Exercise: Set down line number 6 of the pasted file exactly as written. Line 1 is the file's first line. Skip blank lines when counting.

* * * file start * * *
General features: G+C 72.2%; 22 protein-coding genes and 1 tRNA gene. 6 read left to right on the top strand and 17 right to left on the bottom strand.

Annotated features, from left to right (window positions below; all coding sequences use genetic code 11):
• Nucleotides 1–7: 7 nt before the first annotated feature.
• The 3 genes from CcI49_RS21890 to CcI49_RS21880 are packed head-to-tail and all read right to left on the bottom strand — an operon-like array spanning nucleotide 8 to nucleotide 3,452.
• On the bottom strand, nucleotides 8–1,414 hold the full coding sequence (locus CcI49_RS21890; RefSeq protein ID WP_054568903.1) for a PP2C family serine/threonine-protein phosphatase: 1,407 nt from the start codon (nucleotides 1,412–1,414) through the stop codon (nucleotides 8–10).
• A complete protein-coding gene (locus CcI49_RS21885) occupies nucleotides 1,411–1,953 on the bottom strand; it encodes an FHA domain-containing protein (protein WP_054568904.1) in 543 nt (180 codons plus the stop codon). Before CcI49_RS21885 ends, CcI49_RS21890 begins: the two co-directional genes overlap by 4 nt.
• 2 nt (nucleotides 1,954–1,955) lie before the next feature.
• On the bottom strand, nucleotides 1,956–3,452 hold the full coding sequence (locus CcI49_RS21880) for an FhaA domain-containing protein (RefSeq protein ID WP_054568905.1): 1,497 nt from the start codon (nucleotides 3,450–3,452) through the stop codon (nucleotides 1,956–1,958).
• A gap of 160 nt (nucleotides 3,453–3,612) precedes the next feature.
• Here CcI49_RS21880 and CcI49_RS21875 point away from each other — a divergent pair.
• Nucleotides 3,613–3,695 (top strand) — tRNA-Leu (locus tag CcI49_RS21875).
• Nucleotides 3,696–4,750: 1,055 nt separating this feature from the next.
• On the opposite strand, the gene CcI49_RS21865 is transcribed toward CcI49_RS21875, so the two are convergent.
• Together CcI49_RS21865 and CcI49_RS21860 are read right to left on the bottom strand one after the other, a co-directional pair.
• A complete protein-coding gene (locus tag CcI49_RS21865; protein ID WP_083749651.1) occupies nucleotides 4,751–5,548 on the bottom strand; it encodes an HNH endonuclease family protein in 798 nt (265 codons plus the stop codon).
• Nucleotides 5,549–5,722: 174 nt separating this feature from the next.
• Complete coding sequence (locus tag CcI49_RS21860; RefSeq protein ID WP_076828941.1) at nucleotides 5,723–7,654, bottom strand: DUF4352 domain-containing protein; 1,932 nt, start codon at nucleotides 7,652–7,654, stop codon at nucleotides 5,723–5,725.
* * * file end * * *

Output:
• A complete protein-coding gene (locus CcI49_RS21885) occupies nucleotides 1,411–1,953 on the bottom strand; it encodes an FHA domain-containing protein (protein WP_054568904.1) in 543 nt (180 codons plus the stop codon). Before CcI49_RS21885 ends, CcI49_RS21890 begins: the two co-directional genes overlap by 4 nt.